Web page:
b. Alteration of Compensation

Mr. Boisseau argues that switching his compensation from payment of a salary to payment of his personal expenses after an IRS bank levy was not an affirmative act of avoidance or concealment. He suggests that the timing of events, the ostensibly confusing nature of his resignation letter, his tax reporting, and his disclosures to the IRS contradict the district court's contrary view.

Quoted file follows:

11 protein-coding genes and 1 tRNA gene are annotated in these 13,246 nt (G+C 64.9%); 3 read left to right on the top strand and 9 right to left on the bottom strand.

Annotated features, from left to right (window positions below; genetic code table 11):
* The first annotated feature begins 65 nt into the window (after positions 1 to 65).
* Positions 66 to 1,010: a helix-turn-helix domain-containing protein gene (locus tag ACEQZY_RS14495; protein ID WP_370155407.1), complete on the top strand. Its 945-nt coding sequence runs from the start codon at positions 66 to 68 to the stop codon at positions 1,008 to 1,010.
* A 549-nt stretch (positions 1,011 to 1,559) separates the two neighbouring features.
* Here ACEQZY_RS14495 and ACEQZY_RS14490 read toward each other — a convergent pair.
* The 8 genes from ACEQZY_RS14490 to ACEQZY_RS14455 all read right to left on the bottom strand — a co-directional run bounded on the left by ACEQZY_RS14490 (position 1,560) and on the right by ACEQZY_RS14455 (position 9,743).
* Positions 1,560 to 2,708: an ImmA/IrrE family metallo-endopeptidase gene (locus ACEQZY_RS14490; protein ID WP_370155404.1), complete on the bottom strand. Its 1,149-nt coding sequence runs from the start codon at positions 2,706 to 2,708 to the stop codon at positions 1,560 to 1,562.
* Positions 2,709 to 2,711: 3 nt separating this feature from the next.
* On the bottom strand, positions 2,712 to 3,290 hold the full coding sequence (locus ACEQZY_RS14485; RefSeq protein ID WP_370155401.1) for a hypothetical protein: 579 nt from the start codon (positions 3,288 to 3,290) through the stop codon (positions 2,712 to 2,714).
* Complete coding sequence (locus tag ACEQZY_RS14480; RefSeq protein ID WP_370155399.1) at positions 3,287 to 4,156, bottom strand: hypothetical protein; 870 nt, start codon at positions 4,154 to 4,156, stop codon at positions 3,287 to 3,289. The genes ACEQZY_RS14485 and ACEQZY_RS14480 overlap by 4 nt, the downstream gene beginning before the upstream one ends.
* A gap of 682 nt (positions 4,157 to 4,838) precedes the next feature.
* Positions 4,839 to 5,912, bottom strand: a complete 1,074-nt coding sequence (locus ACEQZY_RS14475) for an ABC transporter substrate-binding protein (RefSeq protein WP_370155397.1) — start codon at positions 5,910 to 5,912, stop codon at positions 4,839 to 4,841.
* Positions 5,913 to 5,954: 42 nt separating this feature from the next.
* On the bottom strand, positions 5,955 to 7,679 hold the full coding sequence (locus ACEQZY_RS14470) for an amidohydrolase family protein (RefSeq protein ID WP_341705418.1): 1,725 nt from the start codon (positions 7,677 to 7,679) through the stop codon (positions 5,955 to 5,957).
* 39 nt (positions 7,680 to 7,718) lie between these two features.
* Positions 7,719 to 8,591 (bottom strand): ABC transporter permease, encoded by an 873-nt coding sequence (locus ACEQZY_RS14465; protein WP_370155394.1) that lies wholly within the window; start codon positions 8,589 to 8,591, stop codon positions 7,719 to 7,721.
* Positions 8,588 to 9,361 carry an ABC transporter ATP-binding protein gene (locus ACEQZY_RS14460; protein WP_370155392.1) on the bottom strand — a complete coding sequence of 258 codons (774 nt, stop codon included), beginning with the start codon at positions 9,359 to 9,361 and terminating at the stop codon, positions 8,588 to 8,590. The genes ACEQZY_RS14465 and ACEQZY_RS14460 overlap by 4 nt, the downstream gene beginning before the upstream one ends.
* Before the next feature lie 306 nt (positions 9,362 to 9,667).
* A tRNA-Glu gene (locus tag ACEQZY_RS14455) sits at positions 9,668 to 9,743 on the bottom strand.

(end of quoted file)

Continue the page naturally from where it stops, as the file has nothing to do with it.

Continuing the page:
The evidence is plainly sufficient. The lawyer that set up the law firm explained that the IRS could attach any salary or bonus paid to Mr. Boisseau, and stressed the importance of tying down the compensation arrangements in writing, otherwise the IRS could claim it was entitled to everything. 4 Aplt. App. 1148. Beginning in January 2006, the firm paid Mr. Boisseau's salary by direct deposit into his checking account. But after an IRS levy was placed on his account, Mr. Boisseau drafted a letter indicating that he was resigning from the firm and wanted to terminate his pay agreement. 2 Aplt. App. 393–94; 4 Aplt. App. 1084. And so he did, while continuing to work on cases. 2 Aplt. App. 394. The revenue officer served a wage levy on the firm, and the firm said it had no wages to turn over. But the law firm continued to compensate Mr. Boisseau at his direction by paying his personal expenses. Id. 396–431. Before the levy on his personal checking account, the firm did not regularly pay these expenses, nor did it compensate other employees in this manner. Id. at 430–31. Although Mr. Boisseau received four paychecks after his resignation and alteration of compensation, their receipt was timed to when Mr. Boisseau proposed an installment agreement with the IRS, and the IRS rejected it, and immediately prior to Mr. Boisseau's filing for bankruptcy. 5 Aplt. App. 1334–37, 1420, 1440, 1447–53. Because these events halted the IRS's collection efforts, the district court found the timing of Mr. Boisseau's receipt of these paychecks indicated that his proposed installment plan was not made in good faith. Boisseau, 116 F. Supp. 3d at 1250–51.